Who do you listen to when you’re thinking about what to buy or subscribe to? In a bid to answer that question, brands are trying to turn everyday people into influencers to help win over consumers.
According to an eMarketer report just out this week, titled Influencer Monetization 2021, 68 percent of U.S. companies plan to include influencer marketing (paid or unpaid) as part of their media plan in 2021, up from 62 percent last year. That number is expected to rise to 72 percent in 2022.
It’s clear influencer marketing is here to stay, but as the field gets more crowded and even diluted, newer forms are taking shape, particularly in the word-of-mouth subset. One effort is even trying to drill down to an hyper-local level in the belief that hearing from your friends and neighbors carries more weight and trust than either famous or known influencers or brand advertising.
People First Marketing, based in New York, which describes itself as a peer-to-peer persuasion company, launched in January and since partnered with independent media agency Crossmedia, and Main Street One, a sister agency to People First. All three are members of the Dawn network of agencies.
People First’s CEO and founder, Curtis Hougland, is working with clients to create content that gets disseminated by ordinary people through their own social reach. “When you use real people, the average share rate is about six times higher than what a brand will do — it’s 300 percent more likely to be remembered,” said Hougland.
The technology that powers People First is essentially an online listening engine that uses conversation modeling to identify things People First’s clients want talked about and recommended by social word of mouth. The tool was initially developed when Hougland worked with DARPA (the government’s Defense Advanced Projects Research Agency) to battle Russian misinformation campaigns leading into the 2016 presidential election, as well as combatting social recruitment methods being used by ISIL and other terrorist organizations.
In essence, People First pays people (on average $300) identified through the technology to endorse its clients through videos or posts that have been pre-approved by the clients. People First works with clients to source and distribute to each micro- or nano-influencer/creator (between 2,000 and 20,000 followers) about 100 individual digital narratives per month.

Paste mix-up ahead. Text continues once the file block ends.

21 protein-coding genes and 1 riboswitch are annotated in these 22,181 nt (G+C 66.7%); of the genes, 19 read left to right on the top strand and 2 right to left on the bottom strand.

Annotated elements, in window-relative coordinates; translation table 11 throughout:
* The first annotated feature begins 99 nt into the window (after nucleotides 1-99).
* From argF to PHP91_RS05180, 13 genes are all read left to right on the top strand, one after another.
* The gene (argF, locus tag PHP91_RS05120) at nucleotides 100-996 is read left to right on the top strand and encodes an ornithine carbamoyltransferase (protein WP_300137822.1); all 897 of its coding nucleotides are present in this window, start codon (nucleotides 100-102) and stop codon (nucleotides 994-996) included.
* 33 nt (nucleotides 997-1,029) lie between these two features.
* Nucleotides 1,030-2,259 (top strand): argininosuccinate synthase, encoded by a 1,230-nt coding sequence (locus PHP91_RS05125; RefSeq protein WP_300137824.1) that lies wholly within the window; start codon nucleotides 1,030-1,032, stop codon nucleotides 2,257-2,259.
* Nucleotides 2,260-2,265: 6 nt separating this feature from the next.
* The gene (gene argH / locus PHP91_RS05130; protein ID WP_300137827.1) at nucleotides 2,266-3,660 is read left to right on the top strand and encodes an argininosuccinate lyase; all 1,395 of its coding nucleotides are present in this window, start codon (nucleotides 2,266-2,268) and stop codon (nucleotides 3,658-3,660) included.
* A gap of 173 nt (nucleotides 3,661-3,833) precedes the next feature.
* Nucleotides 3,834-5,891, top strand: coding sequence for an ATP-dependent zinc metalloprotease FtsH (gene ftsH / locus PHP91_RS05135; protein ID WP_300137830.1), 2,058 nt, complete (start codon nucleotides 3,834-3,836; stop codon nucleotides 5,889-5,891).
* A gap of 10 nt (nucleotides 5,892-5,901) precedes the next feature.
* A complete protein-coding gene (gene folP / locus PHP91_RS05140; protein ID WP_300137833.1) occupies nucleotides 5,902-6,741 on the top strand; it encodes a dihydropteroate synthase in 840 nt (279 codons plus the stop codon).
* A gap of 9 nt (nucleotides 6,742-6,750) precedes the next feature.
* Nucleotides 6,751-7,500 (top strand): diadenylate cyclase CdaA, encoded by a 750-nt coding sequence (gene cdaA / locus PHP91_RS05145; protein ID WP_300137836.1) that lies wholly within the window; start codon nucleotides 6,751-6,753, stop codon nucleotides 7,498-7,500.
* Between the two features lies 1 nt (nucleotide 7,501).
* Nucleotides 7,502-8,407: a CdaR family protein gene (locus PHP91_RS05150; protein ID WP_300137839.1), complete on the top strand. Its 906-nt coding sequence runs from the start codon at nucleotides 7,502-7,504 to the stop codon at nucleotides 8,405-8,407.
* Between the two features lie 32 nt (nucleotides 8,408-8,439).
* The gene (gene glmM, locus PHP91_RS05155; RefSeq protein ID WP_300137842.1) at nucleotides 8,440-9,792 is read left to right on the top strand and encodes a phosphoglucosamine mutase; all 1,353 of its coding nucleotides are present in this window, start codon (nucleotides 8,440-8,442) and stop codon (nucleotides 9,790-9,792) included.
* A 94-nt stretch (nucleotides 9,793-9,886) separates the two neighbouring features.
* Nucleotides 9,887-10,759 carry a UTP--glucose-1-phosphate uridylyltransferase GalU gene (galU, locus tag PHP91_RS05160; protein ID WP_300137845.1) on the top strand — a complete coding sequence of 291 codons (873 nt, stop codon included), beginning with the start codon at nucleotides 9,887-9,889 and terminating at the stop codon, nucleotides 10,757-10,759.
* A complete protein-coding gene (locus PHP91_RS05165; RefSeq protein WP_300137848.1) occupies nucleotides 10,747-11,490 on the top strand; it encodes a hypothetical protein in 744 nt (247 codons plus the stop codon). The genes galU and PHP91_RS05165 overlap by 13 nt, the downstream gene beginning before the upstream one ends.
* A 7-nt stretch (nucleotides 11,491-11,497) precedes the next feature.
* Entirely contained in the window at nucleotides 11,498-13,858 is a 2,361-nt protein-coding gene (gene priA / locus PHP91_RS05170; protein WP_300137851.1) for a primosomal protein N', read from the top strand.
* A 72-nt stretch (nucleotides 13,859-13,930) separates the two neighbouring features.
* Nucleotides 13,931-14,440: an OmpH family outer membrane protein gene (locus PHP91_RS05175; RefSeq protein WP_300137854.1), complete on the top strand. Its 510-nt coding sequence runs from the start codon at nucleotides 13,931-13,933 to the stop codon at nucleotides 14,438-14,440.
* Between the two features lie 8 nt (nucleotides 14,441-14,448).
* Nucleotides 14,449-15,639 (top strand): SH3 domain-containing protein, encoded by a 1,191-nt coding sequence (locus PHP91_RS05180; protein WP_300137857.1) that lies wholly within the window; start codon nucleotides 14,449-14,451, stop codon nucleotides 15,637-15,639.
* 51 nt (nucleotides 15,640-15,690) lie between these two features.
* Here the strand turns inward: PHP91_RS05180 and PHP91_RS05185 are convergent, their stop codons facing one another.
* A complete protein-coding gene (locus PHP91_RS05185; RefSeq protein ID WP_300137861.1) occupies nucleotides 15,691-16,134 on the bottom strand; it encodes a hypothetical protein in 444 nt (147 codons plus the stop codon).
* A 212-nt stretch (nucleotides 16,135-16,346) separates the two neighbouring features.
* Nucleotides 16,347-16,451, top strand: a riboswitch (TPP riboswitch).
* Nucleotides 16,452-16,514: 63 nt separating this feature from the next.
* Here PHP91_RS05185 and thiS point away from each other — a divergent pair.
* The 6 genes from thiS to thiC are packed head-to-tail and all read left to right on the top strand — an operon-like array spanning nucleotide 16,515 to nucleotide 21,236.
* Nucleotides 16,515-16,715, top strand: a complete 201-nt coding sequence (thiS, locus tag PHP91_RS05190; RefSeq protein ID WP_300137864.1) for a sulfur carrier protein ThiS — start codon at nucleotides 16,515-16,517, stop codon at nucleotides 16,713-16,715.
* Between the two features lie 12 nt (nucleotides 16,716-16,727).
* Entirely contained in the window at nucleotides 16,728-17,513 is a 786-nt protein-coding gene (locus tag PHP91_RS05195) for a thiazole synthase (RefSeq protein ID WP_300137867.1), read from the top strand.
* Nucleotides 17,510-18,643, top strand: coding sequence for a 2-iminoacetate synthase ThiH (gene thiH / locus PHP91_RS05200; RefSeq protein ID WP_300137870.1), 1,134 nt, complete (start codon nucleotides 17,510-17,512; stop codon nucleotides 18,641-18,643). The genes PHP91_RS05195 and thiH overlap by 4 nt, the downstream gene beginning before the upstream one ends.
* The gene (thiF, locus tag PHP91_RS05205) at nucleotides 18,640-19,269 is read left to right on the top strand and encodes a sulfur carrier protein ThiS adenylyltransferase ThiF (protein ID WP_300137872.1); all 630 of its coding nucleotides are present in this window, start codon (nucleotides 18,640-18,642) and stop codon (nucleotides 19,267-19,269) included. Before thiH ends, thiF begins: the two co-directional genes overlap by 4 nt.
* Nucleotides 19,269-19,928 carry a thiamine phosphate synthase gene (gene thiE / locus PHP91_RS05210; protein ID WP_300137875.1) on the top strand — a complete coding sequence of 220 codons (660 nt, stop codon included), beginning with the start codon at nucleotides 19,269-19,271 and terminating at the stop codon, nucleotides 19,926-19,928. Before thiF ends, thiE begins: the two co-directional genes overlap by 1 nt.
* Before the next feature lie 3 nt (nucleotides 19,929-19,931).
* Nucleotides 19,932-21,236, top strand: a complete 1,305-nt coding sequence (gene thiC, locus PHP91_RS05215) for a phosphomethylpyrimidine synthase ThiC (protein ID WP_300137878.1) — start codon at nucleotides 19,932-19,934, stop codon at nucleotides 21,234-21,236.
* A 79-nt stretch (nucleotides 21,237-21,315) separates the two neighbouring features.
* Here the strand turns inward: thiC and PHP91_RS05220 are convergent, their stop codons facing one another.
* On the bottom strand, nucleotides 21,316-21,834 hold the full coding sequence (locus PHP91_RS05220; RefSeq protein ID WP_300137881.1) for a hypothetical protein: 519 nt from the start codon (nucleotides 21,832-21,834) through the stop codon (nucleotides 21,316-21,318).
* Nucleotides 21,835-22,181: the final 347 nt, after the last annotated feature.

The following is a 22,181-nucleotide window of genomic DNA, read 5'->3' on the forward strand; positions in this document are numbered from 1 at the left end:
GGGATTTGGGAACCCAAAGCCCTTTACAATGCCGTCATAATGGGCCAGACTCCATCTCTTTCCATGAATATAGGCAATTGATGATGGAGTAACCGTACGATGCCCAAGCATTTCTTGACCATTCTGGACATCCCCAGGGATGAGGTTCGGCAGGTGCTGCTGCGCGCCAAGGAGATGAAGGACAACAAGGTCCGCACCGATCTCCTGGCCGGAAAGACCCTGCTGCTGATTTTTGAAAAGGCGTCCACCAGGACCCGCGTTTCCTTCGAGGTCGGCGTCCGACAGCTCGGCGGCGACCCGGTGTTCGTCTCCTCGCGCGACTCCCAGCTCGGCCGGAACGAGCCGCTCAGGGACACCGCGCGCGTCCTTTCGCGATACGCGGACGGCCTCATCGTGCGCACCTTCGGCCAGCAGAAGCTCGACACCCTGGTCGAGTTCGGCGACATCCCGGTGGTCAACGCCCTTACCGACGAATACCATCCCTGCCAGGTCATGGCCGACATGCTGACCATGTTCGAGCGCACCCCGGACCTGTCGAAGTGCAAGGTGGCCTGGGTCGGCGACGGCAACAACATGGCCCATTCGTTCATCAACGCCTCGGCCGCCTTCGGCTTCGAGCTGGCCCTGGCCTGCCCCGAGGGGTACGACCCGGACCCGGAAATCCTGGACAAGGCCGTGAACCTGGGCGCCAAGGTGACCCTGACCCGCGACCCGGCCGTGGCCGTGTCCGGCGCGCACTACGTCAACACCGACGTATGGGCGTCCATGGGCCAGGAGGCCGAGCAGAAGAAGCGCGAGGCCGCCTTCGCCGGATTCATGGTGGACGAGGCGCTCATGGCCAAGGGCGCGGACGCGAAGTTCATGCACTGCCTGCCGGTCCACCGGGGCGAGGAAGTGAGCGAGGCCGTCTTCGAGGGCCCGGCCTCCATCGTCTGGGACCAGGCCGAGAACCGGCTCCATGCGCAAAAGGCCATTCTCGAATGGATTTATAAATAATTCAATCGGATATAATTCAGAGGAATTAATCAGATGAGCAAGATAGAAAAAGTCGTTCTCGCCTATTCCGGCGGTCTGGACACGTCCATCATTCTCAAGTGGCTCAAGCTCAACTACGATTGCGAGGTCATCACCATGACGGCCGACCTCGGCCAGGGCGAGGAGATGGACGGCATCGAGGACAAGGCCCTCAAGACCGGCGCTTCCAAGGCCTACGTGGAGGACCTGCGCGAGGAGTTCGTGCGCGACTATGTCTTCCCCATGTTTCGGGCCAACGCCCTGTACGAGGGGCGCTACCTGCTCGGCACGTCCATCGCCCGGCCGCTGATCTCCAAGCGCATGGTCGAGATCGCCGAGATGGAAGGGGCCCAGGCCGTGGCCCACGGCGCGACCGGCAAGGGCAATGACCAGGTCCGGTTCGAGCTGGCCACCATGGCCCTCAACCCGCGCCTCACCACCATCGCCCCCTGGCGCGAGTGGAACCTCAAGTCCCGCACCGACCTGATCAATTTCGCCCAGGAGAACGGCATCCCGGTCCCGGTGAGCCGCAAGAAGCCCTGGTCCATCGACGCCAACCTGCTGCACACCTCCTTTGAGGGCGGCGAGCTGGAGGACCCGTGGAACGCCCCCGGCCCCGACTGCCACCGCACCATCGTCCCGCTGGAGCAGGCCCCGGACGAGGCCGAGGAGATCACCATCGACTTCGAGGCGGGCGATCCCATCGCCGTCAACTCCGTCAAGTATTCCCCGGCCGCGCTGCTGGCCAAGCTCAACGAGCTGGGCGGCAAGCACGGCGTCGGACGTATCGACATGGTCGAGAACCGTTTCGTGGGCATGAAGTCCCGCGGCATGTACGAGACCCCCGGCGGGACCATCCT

The fact that they’re sponsored content is made clear, said Hougland. “Any post or video funded by a brand is disclosed prominently as an #ad, #sponsoredby according to the terms and conditions of each platform,” he said. “Most brands have strict compliance departments, and our reputation relies on maintaining this transparency. For this to be real and trusted it has to be clear.”
Anne Bologna, chief strategy officer at Crossmedia, said the concept is attractive not only for tapping into real people, but also because of what comes out of the efforts. “There’s the optimization analytics in the backend, which is this beautiful loop that can be inserted into a media and marketing program,” she said.
The approach seems to lend itself well to health-related clients, notably ones that touch on sensitive topics.
“People First recruited more than 400 real people to share real stories about their desire for clean medicine,” said Kelli Lane, CMO at Genexa, which removes unnecessary ingredients out of traditional medicine brands. “The agency has been a critical part of Genexa’s growth by building a foundation of word-of-mouth advocacy and education,” Lane said. “This authenticity is invaluable in modern marketing.”
“These peer-to-peer influencers spoke openly about how [irritable bowl syndrome] has affected their lives, tips and tricks for managing IBS, and how their lives would be different with more IBS symptom-free days,” added Jen Ilacqua, senior director, North American marketing at i-Health, which markets Culturelle probiotics products.
Based on the eMarketer research cited above, influencers are big drivers of newer social platforms and brand activations on them and that could trickle down to the more local and intimate level where People First wants to play. The report cites research from influencer marketing platform Linqia, which noted the rising and falling trajectories of influencer use on the major social platforms from February 2020 to March 2021. As expected, TikTok surged the most, to 68 percent in 2021 from 16 percent in 2020, Snapchat rose to 26 percent from 16 percent, and Twitch lifted to 13 percent from 5 percent. Meanwhile, Facebook, the top platform for influencers per the report, saw its dominance slip just a bit, to 93 percent from 97 percent, while Instagram Stories held steady at 83 percent, and Instagram Reels, which launched in the U.S. last August, snagged 36 percent in March.
Even with the rise in these new channels for influencers, Hougland insists he wants to prevent People First from becoming spam from friends and family. “Everything that we do is 100 percent transparent as to who the brand is, who funded it,” he said. “There’s no fraud, there are no bots, there’s no sock puppets. There’s nothing that’s dark about any of it.”
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